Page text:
Following consecutive debilitating droughts that devastated the crop and livestock sectors the recent rainy season has brought much relief to both commercial and communal farmers who have now recorded bumper harvests.
The ruinous drought experienced over the past years has seen many farmers in the northern areas flocking to Oshivelo in search of grass for their livestock.
“I am harvesting my produce, at the same time cutting grass for my animals. I want to make sure there is enough food for them,” said Rick Kukuri a former deputy finance minister in the Swapo-led government in the 90s.
More often grass is lost due to devastating veld fires, leaving nothing for livestock to graze on, a situation that leaves farmers with no option but to buy animal feed from local retailers.
Kukuri, who quit active politics in 2004 to become a full-time farmer, is more concerned about food security but believes there is enough land for food production if people focus on agriculture.
“Let us promote agricultural ideas and food security – why can we not produce our own food rather than import? Let us put our money where our future is, in order to address some of the challenges we are facing,” said Kukuri.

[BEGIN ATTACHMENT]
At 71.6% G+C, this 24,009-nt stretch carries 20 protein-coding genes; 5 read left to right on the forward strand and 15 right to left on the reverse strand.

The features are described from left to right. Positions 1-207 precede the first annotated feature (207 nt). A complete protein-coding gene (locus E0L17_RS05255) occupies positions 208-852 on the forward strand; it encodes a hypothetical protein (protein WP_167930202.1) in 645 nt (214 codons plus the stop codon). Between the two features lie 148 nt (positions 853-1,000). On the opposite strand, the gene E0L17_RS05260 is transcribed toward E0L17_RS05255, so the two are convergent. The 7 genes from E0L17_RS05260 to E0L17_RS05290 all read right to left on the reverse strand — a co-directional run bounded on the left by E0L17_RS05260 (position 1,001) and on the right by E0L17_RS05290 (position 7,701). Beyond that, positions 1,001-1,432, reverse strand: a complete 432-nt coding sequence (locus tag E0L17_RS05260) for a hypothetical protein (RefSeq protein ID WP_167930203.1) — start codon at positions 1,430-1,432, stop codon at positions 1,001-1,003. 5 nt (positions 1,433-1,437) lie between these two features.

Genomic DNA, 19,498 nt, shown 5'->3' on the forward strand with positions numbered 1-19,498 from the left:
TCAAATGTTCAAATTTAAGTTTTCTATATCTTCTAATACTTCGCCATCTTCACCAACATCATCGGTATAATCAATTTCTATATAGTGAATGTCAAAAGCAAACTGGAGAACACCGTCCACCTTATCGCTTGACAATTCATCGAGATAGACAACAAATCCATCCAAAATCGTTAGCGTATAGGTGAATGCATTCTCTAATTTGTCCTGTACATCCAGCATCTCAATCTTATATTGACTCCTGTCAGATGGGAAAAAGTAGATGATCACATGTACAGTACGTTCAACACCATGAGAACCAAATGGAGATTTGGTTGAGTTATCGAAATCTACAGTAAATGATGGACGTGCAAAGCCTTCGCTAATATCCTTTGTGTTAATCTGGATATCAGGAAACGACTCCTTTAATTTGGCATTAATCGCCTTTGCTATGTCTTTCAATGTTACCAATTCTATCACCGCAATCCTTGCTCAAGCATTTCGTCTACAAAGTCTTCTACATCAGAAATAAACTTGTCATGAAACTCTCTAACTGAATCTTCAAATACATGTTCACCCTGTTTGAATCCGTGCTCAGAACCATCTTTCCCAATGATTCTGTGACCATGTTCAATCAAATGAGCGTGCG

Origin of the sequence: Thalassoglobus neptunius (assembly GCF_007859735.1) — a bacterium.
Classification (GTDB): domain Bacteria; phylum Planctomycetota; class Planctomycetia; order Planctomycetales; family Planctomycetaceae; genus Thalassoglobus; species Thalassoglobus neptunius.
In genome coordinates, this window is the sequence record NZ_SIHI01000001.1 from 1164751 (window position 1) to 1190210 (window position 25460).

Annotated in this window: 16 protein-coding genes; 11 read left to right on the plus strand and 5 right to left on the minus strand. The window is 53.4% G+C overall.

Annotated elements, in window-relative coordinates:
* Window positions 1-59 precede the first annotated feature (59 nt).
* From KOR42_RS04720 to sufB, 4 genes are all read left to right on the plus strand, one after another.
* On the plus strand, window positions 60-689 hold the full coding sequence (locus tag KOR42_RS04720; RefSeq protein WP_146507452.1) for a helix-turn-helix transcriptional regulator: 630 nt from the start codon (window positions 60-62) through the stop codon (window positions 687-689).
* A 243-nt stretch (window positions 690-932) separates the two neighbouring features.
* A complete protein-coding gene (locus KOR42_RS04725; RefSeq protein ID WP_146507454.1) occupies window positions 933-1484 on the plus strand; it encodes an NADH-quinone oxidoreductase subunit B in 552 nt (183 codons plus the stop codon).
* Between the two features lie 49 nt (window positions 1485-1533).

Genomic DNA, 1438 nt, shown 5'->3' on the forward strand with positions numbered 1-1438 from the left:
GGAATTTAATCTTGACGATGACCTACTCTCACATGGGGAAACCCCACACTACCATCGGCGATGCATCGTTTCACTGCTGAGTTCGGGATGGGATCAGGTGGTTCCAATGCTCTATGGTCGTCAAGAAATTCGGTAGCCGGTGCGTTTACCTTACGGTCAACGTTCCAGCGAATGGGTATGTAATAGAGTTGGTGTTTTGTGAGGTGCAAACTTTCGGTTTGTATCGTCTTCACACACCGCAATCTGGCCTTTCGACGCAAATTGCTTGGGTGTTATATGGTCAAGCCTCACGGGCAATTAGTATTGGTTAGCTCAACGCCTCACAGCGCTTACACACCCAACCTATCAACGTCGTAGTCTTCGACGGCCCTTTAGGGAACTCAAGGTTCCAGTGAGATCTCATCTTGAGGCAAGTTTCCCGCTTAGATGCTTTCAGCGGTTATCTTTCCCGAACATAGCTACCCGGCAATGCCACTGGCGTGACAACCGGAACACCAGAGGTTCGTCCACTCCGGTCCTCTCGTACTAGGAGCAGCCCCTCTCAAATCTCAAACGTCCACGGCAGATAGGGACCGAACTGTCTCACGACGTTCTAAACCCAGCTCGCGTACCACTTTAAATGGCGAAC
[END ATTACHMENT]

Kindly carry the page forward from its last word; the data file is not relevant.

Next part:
He is involved in both crop production and animal husbandry and suggested the focus should be more on transformation, especially in regions with fertile swathes of land and an abundance of underground water.
“But are we really encouraging the youth of this country to involve themselves in agriculture in order to fight unemployment. This is a question we should continue asking ourselves as much as we struggle to produce enough for all,” said Kukuri.
“I myself quit active politics because I knew I cannot be a politician for life – I worked for the government but my interest was more in agriculture and the fact that I had people that looked up to me. That is how I ended up farming,” he said.
2020-06-29 09:49:56 | 2 months ago